F22 System Wide Change: Replace Yum With DNF

Jan Zelený jzeleny at redhat.com
Mon Jun 16 07:25:27 UTC 2014

On 14. 6. 2014 at 12:18:07, Jon Kent wrote:
> Hi,
> Been monitoring this debate and if nothing else this seems to point out
> that the reasoning for dnf, as opposed to fixing/rewriting yum haven't been
> laid out very well. I'm on yum side of the fence as I don't see that the
> reasoning so far is been put forward very well for moving to dnf, and that
> dnf has crept up on people rather than being 'out there'.
> Played with dnf, and from as SA point of view (i.e. mine), I don't see the
> difference really, does what I need, which is good.  But then so does yum,
> and there lies the problem.  Bad/undocumented api's is not a good reason
> for starting something from starch, but a good reason to write this.  At
> present, this feels like a pet project, rather than a project with good
> reasoning for existing.  I'm sure that not the case, but its not good that
> I, and others, feel this well and points to really bad communication.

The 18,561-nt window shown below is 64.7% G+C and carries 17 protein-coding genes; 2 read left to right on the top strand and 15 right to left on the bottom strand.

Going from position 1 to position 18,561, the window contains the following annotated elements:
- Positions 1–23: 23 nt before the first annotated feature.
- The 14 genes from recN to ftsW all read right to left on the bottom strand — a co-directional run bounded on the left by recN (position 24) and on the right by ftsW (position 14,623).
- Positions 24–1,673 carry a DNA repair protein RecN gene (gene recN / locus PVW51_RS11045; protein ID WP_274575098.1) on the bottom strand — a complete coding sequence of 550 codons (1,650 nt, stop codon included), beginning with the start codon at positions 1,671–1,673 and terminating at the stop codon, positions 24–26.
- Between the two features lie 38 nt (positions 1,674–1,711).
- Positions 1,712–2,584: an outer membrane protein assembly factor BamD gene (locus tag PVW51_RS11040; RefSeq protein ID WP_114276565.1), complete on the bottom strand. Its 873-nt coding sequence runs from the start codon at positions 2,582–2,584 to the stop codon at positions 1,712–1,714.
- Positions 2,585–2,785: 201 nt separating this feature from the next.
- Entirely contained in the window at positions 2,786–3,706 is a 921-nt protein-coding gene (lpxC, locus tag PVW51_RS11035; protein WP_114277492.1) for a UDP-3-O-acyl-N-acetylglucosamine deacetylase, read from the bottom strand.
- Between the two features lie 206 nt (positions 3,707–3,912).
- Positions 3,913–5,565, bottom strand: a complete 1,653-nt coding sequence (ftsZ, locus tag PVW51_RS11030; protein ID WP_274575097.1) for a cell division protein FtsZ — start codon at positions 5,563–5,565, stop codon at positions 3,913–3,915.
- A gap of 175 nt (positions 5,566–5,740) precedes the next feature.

> So my message is simple, write up why dnf is better than yum, from both a
> users and devs point of view, then maybe this'll win people over.  Till I
> see that, I'll back the guys who want to stick with yum.

Hi Jon,
I will make this as short and simple as possible:

- dnf is maintainable in long term perspective, yum is not
- dnf's well defined architecture allows:
-- RFEs to come in more easily
-- other programs to integrate better with it

The transition has nothing to do with user experience, it's all about the 
people making it. If someone steps up who is willing to maintain yum and keep 
up with the development in the area of rpm-based software management, be 
my guest.

To give you an example of what I'm talking about:
recently we have introduced a concept of soft dependencies in rpm (yes, 
those that you know from Debian). Dnf will be able to handle them almost out 
of the box. Yum will maybe support them with some effort. Then we have the 
next big thing coming: rich dependencies (basically a simple boolean algebra 
in deps). There is no plan for yum to support those, the amount of effort 
required will just not be worth it.


More information about the devel mailing list